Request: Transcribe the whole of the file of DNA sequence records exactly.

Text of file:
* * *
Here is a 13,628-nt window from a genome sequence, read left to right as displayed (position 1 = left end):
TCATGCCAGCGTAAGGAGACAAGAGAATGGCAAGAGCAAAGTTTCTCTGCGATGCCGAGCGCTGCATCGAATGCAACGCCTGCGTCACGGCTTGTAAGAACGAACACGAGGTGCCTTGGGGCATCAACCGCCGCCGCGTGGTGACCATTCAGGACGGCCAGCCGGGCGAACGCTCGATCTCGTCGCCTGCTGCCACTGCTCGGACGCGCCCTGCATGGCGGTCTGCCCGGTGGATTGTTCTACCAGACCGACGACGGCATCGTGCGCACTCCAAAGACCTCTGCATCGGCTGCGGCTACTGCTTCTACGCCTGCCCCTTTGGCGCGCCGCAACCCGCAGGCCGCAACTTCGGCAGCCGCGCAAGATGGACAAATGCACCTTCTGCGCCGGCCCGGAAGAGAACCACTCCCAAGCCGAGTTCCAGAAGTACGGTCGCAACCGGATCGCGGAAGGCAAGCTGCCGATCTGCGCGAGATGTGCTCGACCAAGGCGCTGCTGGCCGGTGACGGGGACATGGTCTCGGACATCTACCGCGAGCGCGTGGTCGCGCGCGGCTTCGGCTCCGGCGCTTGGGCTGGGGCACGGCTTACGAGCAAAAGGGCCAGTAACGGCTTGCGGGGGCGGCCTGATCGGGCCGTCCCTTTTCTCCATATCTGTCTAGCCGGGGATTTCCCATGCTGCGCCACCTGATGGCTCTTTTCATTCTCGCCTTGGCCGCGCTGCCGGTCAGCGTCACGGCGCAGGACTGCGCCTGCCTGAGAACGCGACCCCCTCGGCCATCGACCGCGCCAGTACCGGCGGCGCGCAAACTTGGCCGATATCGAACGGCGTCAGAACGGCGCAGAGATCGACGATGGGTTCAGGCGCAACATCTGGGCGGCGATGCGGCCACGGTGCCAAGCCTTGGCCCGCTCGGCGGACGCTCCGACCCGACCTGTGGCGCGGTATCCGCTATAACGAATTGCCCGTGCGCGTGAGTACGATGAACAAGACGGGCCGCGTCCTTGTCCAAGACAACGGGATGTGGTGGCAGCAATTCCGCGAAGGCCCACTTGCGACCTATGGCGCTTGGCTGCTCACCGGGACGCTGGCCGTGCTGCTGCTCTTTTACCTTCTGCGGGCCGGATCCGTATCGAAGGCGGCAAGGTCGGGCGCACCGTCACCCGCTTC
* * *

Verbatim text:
Here is a 13,628-nt window from a genome sequence, read left to right as displayed (position 1 = left end):
TCATGCCAGCGTAAGGAGACAAGAGAATGGCAAGAGCAAAGTTTCTCTGCGATGCCGAGCGCTGCATCGAATGCAACGCCTGCGTCACGGCTTGTAAGAACGAACACGAGGTGCCTTGGGGCATCAACCGCCGCCGCGTGGTGACCATTCAGGACGGCCAGCCGGGCGAACGCTCGATCTCGTCGCCTGCTGCCACTGCTCGGACGCGCCCTGCATGGCGGTCTGCCCGGTGGATTGTTCTACCAGACCGACGACGGCATCGTGCGCACTCCAAAGACCTCTGCATCGGCTGCGGCTACTGCTTCTACGCCTGCCCCTTTGGCGCGCCGCAACCCGCAGGCCGCAACTTCGGCAGCCGCGCAAGATGGACAAATGCACCTTCTGCGCCGGCCCGGAAGAGAACCACTCCCAAGCCGAGTTCCAGAAGTACGGTCGCAACCGGATCGCGGAAGGCAAGCTGCCGATCTGCGCGAGATGTGCTCGACCAAGGCGCTGCTGGCCGGTGACGGGGACATGGTCTCGGACATCTACCGCGAGCGCGTGGTCGCGCGCGGCTTCGGCTCCGGCGCTTGGGCTGGGGCACGGCTTACGAGCAAAAGGGCCAGTAACGGCTTGCGGGGGCGGCCTGATCGGGCCGTCCCTTTTCTCCATATCTGTCTAGCCGGGGATTTCCCATGCTGCGCCACCTGATGGCTCTTTTCATTCTCGCCTTGGCCGCGCTGCCGGTCAGCGTCACGGCGCAGGACTGCGCCTGCCTGAGAACGCGACCCCCTCGGCCATCGACCGCGCCAGTACCGGCGGCGCGCAAACTTGGCCGATATCGAACGGCGTCAGAACGGCGCAGAGATCGACGATGGGTTCAGGCGCAACATCTGGGCGGCGATGCGGCCACGGTGCCAAGCCTTGGCCCGCTCGGCGGACGCTCCGACCCGACCTGTGGCGCGGTATCCGCTATAACGAATTGCCCGTGCGCGTGAGTACGATGAACAAGACGGGCCGCGTCCTTGTCCAAGACAACGGGATGTGGTGGCAGCAATTCCGCGAAGGCCCACTTGCGACCTATGGCGCTTGGCTGCTCACCGGGACGCTGGCCGTGCTGCTGCTCTTTTACCTTCTGCGGGCCGGATCCGTATCGAAGGCGGCAAGGTCGGGCGCACCGTCACCCGCTTC